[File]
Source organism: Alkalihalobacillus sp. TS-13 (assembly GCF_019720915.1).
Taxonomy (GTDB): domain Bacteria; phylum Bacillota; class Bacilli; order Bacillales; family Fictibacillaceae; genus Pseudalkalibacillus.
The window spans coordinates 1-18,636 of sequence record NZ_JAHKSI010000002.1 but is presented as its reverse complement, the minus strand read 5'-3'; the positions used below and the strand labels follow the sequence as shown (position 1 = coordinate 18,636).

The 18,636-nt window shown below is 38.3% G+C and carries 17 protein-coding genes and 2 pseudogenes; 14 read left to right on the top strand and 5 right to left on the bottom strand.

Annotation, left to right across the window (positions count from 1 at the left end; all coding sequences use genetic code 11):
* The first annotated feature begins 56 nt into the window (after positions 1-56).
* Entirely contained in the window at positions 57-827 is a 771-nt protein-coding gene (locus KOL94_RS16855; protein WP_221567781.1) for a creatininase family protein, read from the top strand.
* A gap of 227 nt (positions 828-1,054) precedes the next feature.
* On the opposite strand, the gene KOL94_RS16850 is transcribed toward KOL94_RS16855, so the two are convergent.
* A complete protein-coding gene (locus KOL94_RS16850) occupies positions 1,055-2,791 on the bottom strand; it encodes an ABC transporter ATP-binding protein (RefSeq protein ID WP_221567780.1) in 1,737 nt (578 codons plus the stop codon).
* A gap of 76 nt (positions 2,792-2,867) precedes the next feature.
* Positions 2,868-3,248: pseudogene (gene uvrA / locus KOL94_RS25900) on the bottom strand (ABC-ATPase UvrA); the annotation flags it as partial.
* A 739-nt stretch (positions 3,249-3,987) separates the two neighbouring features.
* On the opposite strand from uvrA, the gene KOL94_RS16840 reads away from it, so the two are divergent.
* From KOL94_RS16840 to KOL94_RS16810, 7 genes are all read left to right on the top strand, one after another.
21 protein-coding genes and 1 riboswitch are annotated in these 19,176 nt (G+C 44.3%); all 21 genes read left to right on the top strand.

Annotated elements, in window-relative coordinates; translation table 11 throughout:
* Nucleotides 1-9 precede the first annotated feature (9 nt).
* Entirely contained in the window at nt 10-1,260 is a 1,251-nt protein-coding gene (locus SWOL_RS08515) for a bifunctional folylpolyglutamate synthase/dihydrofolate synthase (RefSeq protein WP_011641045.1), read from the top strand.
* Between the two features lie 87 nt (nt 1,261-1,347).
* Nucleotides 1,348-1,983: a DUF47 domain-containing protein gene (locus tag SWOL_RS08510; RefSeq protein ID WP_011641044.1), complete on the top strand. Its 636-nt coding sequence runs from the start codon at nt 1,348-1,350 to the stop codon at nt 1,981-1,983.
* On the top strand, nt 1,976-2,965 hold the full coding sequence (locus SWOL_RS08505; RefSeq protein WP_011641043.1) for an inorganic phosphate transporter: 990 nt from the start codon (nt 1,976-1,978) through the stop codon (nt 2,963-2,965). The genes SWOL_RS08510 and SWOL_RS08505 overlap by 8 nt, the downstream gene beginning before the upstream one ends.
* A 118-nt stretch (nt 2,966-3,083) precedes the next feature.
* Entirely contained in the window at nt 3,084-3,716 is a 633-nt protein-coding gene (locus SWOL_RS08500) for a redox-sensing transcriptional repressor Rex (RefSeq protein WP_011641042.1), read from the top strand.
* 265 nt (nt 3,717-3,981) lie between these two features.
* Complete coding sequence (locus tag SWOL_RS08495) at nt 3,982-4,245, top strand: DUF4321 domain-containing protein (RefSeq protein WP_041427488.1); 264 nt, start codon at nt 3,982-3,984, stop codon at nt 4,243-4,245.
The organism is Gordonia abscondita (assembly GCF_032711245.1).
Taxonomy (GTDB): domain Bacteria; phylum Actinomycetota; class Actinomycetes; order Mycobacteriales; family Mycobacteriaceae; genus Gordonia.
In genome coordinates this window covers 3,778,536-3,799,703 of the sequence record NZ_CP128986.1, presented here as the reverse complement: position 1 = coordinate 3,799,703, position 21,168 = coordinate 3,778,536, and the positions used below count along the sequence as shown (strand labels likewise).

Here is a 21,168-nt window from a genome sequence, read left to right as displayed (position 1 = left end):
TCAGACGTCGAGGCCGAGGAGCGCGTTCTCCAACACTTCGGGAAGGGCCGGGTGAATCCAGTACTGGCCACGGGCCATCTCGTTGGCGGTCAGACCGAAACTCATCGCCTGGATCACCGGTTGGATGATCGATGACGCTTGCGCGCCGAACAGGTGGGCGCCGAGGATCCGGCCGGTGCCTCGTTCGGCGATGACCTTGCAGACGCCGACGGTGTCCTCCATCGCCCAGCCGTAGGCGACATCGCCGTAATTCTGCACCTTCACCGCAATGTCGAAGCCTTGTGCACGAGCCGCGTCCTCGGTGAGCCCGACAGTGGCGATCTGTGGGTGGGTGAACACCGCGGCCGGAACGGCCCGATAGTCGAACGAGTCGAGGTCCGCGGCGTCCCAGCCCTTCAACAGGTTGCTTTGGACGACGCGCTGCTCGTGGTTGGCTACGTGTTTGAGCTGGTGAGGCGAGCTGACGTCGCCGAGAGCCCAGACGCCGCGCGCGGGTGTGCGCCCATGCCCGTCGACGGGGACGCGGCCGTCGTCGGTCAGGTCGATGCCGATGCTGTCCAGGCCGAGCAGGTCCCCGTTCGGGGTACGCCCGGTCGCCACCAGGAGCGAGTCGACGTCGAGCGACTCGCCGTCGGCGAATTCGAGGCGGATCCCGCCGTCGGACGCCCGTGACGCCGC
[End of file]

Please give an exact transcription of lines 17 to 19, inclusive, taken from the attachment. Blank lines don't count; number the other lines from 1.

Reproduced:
Annotated elements, in window-relative coordinates; translation table 11 throughout:
* Nucleotides 1-9 precede the first annotated feature (9 nt).
* Entirely contained in the window at nt 10-1,260 is a 1,251-nt protein-coding gene (locus SWOL_RS08515) for a bifunctional folylpolyglutamate synthase/dihydrofolate synthase (RefSeq protein WP_011641045.1), read from the top strand.